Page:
Etruscan Women in Art

The Etruscans, the ancient inhabitants of the Italian peninsula, created a sophisticated culture long before the Romans. The Etruscans passed down to the Romans many elements of their art, architecture, engineering, and religious ritual. Their story though has mystified scholars for centuries. Since no Etruscan literature survives, our sources of information about them come primarily from archaeological finds and from the surviving texts by Greek and Roman authors. These authors, however, give us a distorted image of the Etruscans. The rebellious Romans had to fight to establish their republic and overthrow the Etruscan monarchs. The Romans, therefore, depicted the Etruscan kings as evil and nefarious tyrants. In the end, as we all know, the Romans, were victorious, and as the victors, they got to pass down their side of the story as history. The Etruscans faced the ultimate defeat, losing their identity as they seem to have disappeared, engulfed by Roman culture.
It thus becomes particularly challenging to reconstruct Etruscan identity. The Greek and Roman accounts of Etruscan life and customs are tainted by their overall disdain for Etruscan culture, especially when it comes to women. One aspect of Etruscan culture that seemed to shock the Greek and Latin authors was the status of women in Etruscan society. Etruscan women had more social and economic independence than Roman women and were far more emancipated than their Greek counterparts.
One everyday life scene frequently depicted in art, the banquet, is a testament to one of the many privileges women enjoyed in Etruscan society. Etruscan women, unlike Greek or Roman women, participated in banquets. There are many examples of murals, reliefs, and engravings depicting women reclining alongside men at banquets. The Greeks and Romans saw this custom not only as strange but outright barbaric. In ancient Greek society, the only women who took part in banquets were prostitutes, so the inclusion of women in banquets was seen as immoral.
The banquet is a recurring theme in funerary art. It was customary to depict the deceased living it up in a happy afterlife, enjoying the pleasures of a paradisiacal banquet. A fine example is the sarcophagus of Larthia Seianthi at the National Archaeological Museum in Florence. This terracotta sarcophagus was found in Chiusi in southern Tuscany and dates back to the 2nd century BC. It depicts the deceased lying in the banquet position reclining on her left side. With her right hand, she pulls back her veil to admire her reflection in the mirror she holds in her left hand. While her elaborate costume, fine jewels, and mirror denote her social status and wealth, it is interesting to note that her name is carved along the rim of the sarcophagus below the lid. This gives us a glimpse of another luxury upper-class Etruscan women enjoyed, their own identities. The inscription bears her individual name and family name, or noble lineage. Unlike Roman women who were usually identified with their noble titles or family name, Etruscan women seem to have kept their own individual identities. This becomes a crucial aspect if we consider that Etruscan women were able to enjoy ownership of their own possessions, manage economic activities, and leave wills ‒ all things the ancient Greeks would have surely considered preposterous.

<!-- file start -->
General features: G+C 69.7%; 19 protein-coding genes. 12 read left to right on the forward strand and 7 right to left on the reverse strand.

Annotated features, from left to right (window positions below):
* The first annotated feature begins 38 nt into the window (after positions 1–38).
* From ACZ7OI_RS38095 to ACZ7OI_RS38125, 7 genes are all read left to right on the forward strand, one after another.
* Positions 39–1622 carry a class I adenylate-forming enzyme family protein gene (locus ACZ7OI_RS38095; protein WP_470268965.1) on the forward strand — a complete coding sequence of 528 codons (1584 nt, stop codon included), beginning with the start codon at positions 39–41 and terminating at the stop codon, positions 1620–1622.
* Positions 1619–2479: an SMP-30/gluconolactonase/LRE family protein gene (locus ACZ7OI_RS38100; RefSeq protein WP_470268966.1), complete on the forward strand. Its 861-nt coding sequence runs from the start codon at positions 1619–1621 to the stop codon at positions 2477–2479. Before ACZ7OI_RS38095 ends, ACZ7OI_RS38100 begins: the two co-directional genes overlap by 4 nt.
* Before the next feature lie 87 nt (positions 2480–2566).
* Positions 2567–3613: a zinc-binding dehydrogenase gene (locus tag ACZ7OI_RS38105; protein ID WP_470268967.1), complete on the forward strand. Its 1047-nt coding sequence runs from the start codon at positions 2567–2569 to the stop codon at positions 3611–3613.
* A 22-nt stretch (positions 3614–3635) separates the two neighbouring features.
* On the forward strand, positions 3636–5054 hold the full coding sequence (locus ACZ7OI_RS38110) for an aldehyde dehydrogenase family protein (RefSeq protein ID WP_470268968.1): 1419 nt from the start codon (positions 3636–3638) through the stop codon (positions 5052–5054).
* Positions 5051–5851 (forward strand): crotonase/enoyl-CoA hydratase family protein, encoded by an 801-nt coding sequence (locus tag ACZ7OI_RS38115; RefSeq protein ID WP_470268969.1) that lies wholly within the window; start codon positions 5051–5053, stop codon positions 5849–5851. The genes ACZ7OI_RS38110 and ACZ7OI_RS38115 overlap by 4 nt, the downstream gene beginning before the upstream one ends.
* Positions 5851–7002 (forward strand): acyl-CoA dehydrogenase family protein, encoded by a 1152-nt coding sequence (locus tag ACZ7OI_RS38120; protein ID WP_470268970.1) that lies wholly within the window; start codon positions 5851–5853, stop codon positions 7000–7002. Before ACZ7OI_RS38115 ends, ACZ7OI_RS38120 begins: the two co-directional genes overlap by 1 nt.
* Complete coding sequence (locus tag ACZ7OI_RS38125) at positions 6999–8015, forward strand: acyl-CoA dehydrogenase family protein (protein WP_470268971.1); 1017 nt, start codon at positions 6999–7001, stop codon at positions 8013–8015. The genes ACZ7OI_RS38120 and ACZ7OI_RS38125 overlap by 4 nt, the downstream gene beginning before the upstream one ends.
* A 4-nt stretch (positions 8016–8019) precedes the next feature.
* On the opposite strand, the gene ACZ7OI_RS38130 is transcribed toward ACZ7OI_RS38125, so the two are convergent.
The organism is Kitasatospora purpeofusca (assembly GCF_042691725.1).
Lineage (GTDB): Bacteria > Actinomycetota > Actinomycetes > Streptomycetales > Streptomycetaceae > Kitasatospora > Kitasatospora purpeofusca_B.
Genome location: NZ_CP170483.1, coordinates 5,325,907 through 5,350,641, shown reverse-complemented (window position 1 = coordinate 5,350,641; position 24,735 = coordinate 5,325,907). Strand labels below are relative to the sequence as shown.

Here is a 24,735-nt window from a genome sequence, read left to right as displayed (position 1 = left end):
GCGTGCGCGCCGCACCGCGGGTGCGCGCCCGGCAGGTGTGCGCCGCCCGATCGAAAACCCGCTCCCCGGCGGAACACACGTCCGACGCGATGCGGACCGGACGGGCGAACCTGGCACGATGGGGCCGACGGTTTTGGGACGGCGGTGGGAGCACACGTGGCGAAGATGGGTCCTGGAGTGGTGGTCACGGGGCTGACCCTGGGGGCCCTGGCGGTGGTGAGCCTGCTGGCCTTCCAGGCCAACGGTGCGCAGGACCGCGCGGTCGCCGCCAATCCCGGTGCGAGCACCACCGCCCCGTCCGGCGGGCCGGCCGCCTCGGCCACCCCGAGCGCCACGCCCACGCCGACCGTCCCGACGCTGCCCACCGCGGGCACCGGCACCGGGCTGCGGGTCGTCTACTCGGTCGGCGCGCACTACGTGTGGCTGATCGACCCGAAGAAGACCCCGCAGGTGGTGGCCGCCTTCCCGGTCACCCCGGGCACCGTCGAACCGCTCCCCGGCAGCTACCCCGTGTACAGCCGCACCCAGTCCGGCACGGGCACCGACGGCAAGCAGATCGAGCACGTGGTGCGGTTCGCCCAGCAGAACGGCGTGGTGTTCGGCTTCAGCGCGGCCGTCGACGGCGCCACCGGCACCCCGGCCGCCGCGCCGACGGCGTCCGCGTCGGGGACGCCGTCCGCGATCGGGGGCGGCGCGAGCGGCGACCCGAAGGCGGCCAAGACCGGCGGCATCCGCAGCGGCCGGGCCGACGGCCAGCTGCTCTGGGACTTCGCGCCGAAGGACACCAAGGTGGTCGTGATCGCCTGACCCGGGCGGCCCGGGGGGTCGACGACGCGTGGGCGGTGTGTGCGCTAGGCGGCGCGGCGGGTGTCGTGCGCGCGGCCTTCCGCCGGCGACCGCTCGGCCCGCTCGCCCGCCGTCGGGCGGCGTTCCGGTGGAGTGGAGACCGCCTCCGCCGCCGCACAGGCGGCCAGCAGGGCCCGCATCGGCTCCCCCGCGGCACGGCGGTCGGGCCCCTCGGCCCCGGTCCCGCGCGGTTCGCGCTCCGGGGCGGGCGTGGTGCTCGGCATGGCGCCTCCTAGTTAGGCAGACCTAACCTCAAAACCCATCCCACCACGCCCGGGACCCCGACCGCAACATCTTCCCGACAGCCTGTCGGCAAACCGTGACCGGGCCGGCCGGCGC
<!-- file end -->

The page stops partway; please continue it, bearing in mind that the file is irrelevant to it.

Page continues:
In the end, we can see these depictions of Etruscan women in art as a means through which these individuals achieved a certain sense of immortality with their identities through time, but this can also be seen as a way for the Etruscans themselves, as a cultural entity distinct from the Romans or Greeks, regaining their identity and place in history that was lost by the Roman conquest.
Join me at the Archeological Museum in Florence to discover more about the Etruscan and the Roman heritage of Florence.

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